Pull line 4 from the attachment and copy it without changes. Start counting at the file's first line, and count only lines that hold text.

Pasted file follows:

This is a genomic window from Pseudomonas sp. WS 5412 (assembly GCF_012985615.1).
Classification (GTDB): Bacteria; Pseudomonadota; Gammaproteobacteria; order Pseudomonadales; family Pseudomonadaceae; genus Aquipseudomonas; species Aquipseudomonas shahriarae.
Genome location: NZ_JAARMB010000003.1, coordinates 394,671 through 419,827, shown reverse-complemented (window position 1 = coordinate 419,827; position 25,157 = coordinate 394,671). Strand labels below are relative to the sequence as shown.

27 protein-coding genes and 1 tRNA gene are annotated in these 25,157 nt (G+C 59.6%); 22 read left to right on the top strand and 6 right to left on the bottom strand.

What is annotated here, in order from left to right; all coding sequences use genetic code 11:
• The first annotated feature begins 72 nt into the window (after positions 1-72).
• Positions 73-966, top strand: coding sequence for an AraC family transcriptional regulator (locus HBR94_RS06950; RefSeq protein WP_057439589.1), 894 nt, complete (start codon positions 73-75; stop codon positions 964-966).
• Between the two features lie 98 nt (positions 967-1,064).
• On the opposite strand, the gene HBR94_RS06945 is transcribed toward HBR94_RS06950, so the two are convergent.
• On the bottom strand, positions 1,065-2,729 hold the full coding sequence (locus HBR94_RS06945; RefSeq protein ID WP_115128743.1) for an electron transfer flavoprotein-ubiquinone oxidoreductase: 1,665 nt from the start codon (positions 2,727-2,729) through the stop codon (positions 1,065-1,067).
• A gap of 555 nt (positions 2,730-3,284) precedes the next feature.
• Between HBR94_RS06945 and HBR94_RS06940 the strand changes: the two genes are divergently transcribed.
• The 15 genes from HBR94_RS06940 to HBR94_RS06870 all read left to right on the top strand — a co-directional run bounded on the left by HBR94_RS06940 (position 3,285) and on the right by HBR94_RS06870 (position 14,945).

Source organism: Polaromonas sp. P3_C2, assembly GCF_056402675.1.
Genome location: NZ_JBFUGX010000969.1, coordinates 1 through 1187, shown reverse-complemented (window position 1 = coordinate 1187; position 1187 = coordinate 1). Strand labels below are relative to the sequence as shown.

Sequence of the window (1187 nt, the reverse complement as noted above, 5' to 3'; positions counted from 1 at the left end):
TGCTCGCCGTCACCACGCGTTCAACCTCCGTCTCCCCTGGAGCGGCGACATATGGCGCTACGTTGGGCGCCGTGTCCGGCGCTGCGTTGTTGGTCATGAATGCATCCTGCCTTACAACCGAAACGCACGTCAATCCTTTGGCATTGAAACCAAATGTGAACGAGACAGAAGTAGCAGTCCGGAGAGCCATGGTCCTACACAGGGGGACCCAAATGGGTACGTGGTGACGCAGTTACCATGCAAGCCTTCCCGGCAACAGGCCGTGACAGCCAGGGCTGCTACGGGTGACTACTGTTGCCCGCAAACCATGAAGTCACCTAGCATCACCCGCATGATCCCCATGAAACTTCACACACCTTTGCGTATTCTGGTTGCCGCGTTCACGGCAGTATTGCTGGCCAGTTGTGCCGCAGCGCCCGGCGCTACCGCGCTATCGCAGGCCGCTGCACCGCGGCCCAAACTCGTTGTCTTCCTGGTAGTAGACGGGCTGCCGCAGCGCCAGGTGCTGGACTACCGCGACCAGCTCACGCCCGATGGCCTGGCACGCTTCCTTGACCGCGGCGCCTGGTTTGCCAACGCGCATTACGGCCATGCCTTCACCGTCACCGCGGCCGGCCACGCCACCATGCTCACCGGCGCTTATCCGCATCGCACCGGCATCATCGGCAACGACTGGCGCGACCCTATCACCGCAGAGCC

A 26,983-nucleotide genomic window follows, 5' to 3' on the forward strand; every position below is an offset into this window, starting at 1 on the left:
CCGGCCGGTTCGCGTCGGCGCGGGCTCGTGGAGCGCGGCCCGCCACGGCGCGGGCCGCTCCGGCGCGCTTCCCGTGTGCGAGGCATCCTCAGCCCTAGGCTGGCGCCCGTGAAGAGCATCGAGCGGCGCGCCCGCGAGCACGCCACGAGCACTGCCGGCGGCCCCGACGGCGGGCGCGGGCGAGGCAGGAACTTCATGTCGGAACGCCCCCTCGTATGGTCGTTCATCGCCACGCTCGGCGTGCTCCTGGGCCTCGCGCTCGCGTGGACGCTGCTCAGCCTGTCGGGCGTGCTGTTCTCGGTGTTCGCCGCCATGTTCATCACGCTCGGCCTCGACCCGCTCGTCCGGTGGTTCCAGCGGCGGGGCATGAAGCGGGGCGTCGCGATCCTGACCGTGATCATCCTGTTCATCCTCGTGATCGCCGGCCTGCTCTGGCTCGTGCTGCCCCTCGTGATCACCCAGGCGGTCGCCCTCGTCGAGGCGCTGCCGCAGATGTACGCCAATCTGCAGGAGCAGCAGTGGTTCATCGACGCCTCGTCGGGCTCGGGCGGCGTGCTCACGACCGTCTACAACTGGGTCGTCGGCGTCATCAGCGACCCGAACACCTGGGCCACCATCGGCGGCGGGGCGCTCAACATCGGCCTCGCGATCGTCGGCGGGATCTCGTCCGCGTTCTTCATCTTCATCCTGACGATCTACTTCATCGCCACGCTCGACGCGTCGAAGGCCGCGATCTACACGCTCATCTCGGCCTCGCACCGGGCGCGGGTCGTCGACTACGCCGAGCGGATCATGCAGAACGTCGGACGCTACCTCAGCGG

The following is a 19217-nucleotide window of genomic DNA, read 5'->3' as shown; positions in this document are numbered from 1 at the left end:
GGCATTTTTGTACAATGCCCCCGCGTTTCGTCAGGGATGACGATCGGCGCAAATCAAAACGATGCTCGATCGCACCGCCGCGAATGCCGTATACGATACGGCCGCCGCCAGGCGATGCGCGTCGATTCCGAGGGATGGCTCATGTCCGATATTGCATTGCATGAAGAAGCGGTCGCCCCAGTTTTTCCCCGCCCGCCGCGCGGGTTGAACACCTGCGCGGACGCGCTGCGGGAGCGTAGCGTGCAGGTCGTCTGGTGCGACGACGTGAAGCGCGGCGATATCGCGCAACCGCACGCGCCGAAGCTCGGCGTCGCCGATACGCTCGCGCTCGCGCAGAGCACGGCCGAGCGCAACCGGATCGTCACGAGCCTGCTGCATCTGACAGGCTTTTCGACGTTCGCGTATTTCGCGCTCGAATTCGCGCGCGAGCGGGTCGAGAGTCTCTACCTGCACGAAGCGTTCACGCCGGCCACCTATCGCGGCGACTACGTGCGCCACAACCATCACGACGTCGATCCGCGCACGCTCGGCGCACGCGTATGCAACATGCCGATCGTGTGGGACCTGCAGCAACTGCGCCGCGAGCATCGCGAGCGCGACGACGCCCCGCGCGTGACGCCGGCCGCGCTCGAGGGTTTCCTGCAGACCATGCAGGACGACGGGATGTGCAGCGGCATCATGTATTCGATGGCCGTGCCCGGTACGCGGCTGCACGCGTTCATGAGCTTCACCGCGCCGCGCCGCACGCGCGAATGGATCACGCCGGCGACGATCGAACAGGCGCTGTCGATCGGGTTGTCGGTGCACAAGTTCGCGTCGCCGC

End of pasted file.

27 protein-coding genes and 1 tRNA gene are annotated in these 25,157 nt (G+C 59.6%); 22 read left to right on the top strand and 6 right to left on the bottom strand.